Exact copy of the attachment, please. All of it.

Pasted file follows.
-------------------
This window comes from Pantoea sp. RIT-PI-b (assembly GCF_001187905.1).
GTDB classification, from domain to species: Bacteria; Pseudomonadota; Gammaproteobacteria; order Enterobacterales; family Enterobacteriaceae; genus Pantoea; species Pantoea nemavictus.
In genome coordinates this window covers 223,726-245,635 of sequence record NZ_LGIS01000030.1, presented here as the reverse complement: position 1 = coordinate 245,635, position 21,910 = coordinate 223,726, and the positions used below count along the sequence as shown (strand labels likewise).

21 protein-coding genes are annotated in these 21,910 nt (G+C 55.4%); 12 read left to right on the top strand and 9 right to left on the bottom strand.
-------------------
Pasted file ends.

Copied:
This window comes from Pantoea sp. RIT-PI-b (assembly GCF_001187905.1).
GTDB classification, from domain to species: Bacteria; Pseudomonadota; Gammaproteobacteria; order Enterobacterales; family Enterobacteriaceae; genus Pantoea; species Pantoea nemavictus.
In genome coordinates this window covers 223,726-245,635 of sequence record NZ_LGIS01000030.1, presented here as the reverse complement: position 1 = coordinate 245,635, position 21,910 = coordinate 223,726, and the positions used below count along the sequence as shown (strand labels likewise).

21 protein-coding genes are annotated in these 21,910 nt (G+C 55.4%); 12 read left to right on the top strand and 9 right to left on the bottom strand.